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In parallel with the rise of digital and the continued empowerment of millennials, procurement has been transformed beyond recognition in recent years and the function will continue to evolve in 2017. Three increasingly important factors will be key to its success.
Interoperability between open business networks has been a success story for the telecommunications industry. The benefits of this are obvious: being able to easily communicate with all business partners, no matter what network they use, can help both secure savings and drive simplicity.
The potential of that concept has been proven and now we are seeing the adoption of a new European procurement framework with similar ambitions – the Pan-European Public Procurement Online (PEPPOL) framework. PEPPOL provides a way for businesses to exchange documents and catalogue data and looks like it will set the standard. There is a clear potential for this to spread to other geographies and, I believe, adoption will increase quickly.
Just as you don't want to change your smartphone because you want to use a specific app, procurement functions will make the most of their existing investments and choose new technology solutions that allow them extreme flexibility in terms of integration. These will be self-serviceable, removing the need for IT to be involved in the implementation or management of these systems. This flexibility will be enabled by cloud-based systems that allow clear entry and exit points along the entire procurement process, and allow smaller process steps to be run through third-party apps even without a user interface, for example, with chatbots.
While some predict a bright future for full, end-to-end, procure-to-pay solutions, I believe we will see a move in the opposite direction. Disruption in user experience will continue – going beyond, for example, screen-based user interfaces. The success of Apple's Siri and Amazon's Echo both provide evidence of this.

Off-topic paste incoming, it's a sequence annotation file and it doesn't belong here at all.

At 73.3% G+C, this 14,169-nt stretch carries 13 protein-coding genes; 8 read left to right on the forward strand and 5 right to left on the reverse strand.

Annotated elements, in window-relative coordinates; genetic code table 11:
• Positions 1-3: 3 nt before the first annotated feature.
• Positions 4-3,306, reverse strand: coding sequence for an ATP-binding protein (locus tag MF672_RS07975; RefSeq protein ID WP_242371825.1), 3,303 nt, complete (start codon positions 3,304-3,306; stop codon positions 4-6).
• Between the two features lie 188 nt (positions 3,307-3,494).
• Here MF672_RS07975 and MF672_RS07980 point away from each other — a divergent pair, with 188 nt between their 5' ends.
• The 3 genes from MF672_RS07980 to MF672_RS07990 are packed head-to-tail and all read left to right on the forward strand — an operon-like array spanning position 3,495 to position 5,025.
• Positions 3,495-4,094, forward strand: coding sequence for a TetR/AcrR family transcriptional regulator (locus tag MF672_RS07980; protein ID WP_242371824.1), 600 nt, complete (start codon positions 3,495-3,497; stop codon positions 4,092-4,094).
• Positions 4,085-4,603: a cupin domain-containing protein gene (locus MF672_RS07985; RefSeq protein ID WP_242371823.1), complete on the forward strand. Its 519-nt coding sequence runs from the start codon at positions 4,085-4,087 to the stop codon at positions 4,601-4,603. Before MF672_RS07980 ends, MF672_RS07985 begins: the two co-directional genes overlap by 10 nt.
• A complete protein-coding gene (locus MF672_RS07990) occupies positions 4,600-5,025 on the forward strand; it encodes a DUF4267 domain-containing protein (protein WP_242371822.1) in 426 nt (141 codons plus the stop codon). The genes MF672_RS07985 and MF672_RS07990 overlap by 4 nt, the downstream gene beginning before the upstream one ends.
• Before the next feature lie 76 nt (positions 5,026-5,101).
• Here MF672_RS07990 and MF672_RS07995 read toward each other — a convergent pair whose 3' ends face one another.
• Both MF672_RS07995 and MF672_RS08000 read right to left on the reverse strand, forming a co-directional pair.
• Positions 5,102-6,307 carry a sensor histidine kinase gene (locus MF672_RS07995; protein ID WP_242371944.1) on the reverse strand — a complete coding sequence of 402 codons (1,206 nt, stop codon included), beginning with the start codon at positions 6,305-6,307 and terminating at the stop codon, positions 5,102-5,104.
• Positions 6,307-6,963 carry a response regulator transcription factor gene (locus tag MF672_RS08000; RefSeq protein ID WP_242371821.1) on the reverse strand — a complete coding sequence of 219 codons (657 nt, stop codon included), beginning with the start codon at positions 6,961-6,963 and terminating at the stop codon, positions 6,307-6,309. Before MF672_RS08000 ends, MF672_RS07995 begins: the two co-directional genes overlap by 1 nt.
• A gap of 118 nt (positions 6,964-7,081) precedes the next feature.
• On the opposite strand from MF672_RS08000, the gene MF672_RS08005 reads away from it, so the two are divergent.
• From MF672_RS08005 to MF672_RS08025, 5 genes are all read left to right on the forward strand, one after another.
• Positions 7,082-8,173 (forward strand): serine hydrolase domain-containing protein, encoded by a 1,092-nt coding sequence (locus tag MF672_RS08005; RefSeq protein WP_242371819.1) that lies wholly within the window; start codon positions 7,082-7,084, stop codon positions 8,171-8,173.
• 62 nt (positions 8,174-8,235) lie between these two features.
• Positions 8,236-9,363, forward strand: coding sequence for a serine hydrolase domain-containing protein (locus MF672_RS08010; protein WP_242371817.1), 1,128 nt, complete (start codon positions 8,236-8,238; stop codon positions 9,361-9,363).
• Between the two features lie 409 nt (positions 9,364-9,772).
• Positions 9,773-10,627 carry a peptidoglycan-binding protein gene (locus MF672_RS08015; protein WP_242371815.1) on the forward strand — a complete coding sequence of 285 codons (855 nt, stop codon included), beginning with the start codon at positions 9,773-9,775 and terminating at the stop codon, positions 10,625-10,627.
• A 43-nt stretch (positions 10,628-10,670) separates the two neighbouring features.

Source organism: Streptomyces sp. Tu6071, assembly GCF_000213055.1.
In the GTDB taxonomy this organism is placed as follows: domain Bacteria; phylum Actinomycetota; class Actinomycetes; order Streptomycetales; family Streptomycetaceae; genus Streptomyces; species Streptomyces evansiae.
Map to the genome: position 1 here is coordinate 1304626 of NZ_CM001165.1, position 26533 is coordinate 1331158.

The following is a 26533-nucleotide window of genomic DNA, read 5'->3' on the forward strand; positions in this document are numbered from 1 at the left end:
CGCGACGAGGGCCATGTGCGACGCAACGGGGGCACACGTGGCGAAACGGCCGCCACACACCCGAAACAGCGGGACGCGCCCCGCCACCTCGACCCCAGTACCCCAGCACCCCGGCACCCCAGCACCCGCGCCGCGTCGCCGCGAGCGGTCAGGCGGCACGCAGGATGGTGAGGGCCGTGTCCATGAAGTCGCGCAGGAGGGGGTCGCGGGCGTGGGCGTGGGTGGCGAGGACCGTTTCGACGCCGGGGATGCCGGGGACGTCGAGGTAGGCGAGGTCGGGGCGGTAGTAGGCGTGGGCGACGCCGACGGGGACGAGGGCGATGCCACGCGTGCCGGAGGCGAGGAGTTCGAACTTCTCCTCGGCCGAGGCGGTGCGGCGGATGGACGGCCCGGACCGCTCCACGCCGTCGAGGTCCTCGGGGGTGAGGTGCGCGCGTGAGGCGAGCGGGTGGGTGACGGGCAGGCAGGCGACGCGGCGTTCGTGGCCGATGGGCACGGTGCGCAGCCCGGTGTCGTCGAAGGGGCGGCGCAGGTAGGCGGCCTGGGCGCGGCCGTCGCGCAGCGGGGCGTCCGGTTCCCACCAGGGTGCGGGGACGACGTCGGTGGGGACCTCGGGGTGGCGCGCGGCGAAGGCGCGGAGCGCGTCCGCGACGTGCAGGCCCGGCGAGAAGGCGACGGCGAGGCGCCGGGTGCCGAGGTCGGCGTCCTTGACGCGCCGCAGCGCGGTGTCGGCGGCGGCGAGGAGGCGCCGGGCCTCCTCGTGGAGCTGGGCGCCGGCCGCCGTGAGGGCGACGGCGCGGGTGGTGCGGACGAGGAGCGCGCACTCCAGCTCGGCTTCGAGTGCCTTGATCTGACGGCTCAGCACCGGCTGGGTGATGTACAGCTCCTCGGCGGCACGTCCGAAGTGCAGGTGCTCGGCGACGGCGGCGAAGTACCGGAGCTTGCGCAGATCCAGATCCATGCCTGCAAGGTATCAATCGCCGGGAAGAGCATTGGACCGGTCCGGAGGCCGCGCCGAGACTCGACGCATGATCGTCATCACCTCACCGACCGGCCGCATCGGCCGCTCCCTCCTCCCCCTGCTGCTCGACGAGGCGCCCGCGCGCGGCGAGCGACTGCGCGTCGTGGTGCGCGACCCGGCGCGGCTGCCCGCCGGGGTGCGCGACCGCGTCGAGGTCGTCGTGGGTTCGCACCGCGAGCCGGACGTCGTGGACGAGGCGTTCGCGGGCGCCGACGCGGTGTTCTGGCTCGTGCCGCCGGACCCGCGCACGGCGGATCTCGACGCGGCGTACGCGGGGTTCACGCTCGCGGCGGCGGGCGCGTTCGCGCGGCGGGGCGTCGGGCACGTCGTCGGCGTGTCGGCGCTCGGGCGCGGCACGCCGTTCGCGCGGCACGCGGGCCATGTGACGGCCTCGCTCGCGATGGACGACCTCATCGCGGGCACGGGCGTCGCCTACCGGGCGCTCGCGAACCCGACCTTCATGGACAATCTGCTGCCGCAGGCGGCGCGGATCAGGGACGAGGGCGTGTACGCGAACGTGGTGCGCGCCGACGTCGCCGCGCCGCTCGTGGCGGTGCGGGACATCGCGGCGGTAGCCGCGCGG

Consumerisation will propel the development of chatbots and dash buttons in the enterprise. Indeed, it has already driven the adoption of mobile and the bring your own device trend.
The focus now should be on working with users' demands in mind, rather than enforcing compliance to avoid maverick buying. This, more encouraging approach, will reap rewards for the function as users enjoy the convenience of a system that is simple, compliant and connected.
In essence, procurement functions should place an emphasis on the interoperability of solutions, process integration capabilities and the openness of future user experience when selecting their partners.
Procurement organisations that find themselves unable to do this will struggle to continue to achieve compliance with and adoption of their processes.
Nicklas Brandstrom is CEO IBX Business Network and vice president Capgemini's Business Services
This contributed article has been written by a guest writer at the invitation of Procurement Leaders. Procurement Leaders received no payment directly connected with the publishing of this content.
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